* World stock index dips from five-month high
* Argentine peso falls to record low vs the dollar
* Turkish lira pressured as central banker to step down
* Graphic: World FX rates in 2018 tmsnrt.rs/2egbfVh (Updates with U.S. market, changes byline, changes dateline to NEW YORK)
By April Joyner
NEW YORK, Aug 30 (Reuters) - Gains in U.S. stocks came to a halt on Thursday as concerns rose among investors that the U.S.-Chinese trade dispute will intensify, while economic turmoil in Turkey and Argentina sent those countries’ currencies tumbling.
Stock markets and major government bond yields have risen in recent weeks on hopes that a global trade war can be averted, particularly with the leaders of the United States and Canada optimistic they could reach a new North American Free Trade Agreement (NAFTA) by Friday.
Investor sentiment darkened, however, on the prospect that U.S. tariffs on an additional $200 billion worth of Chinese goods may likely take effect in late September.
“I think this is an environment in which, if not for trade news, then we would be trading higher and we have seen that with the bumps in the Mexico trade talks,” said Art Hogan, chief market strategist at B. Riley FBR in New York.
Argentina’s peso again tumbled. The country’s central bank on Thursday hoisted its benchmark interest rate by 15 percentage points in a bid to control rampant inflation after the peso plummeted to a record low 39 per U.S. dollar.
The International Monetary Fund, meanwhile, is studying a request from Argentina to speed up disbursement from a $50 billion loan program.
Turkey’s lira was also pressured anew after reports that Turkish central bank deputy governor and ratesetter Erkan Kilimci is leaving the bank. Earlier this month, the country’s currency crisis sent the lira plunging to a record low against the U.S. dollar and sparked concerns about emerging markets investments.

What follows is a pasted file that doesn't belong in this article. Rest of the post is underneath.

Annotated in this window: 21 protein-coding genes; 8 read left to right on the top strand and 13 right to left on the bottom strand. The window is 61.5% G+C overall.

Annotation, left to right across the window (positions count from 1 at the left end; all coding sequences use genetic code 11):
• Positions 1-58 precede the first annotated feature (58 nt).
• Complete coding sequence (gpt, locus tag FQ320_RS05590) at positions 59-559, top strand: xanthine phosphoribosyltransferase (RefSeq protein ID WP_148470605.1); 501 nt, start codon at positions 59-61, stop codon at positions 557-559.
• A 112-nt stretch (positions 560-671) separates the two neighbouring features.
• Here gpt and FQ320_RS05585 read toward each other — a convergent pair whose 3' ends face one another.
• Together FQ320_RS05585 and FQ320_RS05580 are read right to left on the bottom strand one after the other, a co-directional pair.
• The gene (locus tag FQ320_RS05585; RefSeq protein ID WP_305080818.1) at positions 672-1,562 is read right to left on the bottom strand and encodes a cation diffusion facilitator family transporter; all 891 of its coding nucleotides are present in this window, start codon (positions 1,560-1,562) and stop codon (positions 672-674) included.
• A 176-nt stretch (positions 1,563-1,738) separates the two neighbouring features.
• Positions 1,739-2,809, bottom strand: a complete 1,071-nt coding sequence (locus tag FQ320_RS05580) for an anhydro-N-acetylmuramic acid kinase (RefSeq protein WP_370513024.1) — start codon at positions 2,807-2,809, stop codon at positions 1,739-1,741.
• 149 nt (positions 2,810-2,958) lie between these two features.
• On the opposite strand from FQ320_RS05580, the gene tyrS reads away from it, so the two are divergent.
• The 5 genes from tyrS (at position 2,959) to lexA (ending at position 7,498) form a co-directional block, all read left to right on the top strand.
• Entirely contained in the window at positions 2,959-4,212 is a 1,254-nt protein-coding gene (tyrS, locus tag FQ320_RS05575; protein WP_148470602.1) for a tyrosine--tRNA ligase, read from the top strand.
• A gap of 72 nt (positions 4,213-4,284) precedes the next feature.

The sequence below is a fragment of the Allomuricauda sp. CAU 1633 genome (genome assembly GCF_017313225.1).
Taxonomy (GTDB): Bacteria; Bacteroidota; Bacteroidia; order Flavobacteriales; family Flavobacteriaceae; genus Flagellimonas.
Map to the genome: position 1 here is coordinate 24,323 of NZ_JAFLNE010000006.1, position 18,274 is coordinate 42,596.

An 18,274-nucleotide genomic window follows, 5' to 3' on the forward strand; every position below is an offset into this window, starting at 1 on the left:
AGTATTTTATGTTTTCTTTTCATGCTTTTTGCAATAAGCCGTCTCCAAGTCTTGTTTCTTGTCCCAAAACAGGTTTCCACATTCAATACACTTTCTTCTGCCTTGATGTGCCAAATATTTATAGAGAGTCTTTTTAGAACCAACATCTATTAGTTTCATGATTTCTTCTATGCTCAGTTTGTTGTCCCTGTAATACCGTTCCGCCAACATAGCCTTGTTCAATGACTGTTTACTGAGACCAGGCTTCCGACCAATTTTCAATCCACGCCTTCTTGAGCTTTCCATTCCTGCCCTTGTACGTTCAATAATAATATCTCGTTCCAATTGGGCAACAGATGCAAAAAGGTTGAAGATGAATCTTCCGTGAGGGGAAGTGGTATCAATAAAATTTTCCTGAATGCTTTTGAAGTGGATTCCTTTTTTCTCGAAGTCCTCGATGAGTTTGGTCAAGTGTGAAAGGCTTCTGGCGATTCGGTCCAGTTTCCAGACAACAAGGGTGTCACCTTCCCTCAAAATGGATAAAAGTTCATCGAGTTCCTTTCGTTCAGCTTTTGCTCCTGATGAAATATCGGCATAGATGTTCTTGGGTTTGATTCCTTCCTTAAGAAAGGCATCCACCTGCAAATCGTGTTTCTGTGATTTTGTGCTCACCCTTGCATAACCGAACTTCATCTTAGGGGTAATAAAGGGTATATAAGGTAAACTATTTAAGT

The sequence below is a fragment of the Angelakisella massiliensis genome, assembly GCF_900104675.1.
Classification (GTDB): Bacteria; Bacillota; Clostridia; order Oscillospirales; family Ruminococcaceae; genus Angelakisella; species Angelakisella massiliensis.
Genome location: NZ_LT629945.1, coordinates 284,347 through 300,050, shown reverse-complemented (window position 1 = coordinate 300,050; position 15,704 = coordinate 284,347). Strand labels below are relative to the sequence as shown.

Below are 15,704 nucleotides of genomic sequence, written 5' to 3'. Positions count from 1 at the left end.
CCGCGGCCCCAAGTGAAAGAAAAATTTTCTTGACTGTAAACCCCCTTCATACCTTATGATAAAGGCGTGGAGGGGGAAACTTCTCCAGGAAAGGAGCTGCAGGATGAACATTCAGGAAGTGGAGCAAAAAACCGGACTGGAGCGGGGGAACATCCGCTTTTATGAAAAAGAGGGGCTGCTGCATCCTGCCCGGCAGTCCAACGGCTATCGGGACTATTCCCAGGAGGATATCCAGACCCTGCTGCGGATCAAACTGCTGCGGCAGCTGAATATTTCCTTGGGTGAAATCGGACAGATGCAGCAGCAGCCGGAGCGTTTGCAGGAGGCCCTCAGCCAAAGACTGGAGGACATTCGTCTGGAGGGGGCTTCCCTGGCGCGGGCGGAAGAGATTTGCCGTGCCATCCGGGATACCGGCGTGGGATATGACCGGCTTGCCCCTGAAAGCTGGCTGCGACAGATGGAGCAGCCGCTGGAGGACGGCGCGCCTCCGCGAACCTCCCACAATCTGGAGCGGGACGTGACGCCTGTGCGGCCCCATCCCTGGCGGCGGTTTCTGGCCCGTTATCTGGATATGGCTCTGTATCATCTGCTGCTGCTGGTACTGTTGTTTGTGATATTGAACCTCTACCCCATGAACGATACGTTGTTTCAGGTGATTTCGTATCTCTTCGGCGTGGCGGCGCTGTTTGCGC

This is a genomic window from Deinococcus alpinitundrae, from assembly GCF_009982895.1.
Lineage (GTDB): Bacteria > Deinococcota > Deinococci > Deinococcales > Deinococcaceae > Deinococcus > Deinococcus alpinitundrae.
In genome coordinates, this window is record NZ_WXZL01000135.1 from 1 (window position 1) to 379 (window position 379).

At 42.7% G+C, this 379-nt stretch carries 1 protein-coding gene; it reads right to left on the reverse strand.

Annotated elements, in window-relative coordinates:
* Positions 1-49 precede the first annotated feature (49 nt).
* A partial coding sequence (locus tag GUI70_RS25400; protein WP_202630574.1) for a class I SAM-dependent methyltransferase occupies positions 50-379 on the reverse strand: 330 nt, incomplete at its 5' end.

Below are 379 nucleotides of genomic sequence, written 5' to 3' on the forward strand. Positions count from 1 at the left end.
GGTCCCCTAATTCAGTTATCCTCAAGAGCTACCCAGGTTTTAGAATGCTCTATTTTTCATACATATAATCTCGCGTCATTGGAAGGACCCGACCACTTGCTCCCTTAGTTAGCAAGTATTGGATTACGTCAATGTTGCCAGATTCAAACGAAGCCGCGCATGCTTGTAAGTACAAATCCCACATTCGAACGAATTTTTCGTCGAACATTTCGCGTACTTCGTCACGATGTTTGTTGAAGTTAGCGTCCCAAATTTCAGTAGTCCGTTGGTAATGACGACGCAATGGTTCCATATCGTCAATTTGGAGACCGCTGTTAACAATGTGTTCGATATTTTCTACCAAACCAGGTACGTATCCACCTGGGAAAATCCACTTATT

U.S. Treasury yields fell on Thursday morning after a measure of underlying inflation hit the Federal Reserve’s 2 percent target for the third time this year. The year-on-year increase in the core PCE - the personal consumption expenditures price index excluding the volatile food and energy components - rose 0.2 percent after edging up 0.1 percent in June.
The Dow Jones Industrial Average fell 111.9 points, or 0.43 percent, to 26,012.67, the S&P 500 lost 8.55 points, or 0.29 percent, to 2,905.49 and the Nasdaq Composite dropped 10.86 points, or 0.13 percent, to 8,098.83.
The dollar index rose 0.26 percent, with the euro down 0.5 percent to $1.1647.
Benchmark 10-year U.S. Treasury notes last rose 5/32 in price to yield 2.8658 percent, down from 2.882 percent late on Wednesday.
Earlier, Asian stocks lost gains as signs emerged that tariffs are beginning to hurt the Chinese economy. A Reuters poll showed activity among China’s manufacturers probably slowed for the third straight month in August.
European shares followed suit on concerns over the effects on trade tensions between the world’s two largest economies, including reduced Chinese demand for exports.
A pan-European stock index dropped 0.3 percent, knocking the MSCI world equity index, which tracks shares in 47 countries, off a five-month high. The MSCI world equity index was last down 0.5 percent.
The Shanghai Composite Index closed down 1.1 percent and Hong Kong’s Hang Seng ended 0.9 percent lower.
U.S. crude rose 0.3 percent to $69.73 per barrel and Brent was last at $77.65, up 0.25 percent on the day, as U.S. crude inventories dropped and Iranian crude shipments fell because of U.S. sanctions. (Reporting by April Joyner, additional reporting by Abhinav Ramnarayan in London and Shinichi Saoshiro in Tokyo, editing by Ken Ferris and Steve Orlofsky)